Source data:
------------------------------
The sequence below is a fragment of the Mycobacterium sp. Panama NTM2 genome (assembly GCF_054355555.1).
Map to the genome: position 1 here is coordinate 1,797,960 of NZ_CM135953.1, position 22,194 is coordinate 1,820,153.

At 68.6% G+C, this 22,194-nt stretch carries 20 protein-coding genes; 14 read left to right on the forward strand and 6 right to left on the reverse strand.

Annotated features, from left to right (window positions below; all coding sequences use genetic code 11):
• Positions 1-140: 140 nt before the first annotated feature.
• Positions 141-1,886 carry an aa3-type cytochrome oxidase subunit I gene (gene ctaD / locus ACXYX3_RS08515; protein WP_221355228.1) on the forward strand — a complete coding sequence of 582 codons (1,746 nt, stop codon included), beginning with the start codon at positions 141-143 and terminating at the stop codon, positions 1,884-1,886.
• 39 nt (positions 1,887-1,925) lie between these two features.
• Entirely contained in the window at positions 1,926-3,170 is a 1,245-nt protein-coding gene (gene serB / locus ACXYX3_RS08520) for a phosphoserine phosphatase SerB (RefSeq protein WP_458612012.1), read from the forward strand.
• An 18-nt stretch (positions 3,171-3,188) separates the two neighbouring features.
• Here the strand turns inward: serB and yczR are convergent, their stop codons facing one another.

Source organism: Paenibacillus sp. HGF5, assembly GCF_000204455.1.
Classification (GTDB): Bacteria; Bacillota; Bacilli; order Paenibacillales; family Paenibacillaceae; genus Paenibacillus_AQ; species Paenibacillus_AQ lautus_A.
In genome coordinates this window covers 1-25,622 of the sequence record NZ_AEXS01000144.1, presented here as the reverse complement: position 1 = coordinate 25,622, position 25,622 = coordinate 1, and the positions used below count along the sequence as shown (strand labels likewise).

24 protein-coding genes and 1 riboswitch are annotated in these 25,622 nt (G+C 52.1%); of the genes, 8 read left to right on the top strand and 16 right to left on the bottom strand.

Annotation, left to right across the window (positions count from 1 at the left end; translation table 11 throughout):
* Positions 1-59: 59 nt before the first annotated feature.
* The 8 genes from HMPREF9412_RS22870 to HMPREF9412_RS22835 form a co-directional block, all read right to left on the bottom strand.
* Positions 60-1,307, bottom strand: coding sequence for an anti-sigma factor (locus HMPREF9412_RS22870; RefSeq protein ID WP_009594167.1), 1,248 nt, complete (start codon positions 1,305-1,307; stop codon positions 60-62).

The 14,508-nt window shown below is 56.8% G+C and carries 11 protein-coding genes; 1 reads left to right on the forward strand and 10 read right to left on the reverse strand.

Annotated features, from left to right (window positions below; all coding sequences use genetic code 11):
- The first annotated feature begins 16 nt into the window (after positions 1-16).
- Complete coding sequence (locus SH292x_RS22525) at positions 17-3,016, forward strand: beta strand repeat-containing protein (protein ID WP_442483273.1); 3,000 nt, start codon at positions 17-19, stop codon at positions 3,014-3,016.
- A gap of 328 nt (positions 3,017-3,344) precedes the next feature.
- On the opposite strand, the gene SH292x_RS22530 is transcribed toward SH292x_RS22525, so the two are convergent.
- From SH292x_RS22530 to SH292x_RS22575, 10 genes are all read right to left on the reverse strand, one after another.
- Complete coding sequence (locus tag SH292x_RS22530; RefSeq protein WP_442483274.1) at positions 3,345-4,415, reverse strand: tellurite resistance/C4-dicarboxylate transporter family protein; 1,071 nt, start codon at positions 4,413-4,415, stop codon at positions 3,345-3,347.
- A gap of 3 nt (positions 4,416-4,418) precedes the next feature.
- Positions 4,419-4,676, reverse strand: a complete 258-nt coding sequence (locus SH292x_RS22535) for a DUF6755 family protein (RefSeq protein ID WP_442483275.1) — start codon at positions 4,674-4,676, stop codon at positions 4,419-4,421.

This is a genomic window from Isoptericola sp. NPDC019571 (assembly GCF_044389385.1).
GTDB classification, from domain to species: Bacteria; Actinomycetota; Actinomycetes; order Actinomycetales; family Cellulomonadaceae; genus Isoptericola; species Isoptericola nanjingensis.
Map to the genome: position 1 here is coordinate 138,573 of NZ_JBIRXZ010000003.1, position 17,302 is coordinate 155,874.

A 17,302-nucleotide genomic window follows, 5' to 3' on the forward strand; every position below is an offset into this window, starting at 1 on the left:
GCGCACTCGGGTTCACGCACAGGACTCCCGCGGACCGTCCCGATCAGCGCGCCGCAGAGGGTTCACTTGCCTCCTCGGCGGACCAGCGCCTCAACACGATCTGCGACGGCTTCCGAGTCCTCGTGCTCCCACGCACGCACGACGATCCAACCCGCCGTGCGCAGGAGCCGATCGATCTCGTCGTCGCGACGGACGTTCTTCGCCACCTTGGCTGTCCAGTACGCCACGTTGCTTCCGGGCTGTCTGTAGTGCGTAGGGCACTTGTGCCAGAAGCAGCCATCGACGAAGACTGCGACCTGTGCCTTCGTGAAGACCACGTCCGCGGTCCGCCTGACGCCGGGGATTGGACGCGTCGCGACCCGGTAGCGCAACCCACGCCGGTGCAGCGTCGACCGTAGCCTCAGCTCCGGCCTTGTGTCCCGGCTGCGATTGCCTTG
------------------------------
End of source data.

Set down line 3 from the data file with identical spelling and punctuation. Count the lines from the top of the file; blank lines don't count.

At 68.6% G+C, this 22,194-nt stretch carries 20 protein-coding genes; 14 read left to right on the forward strand and 6 right to left on the reverse strand.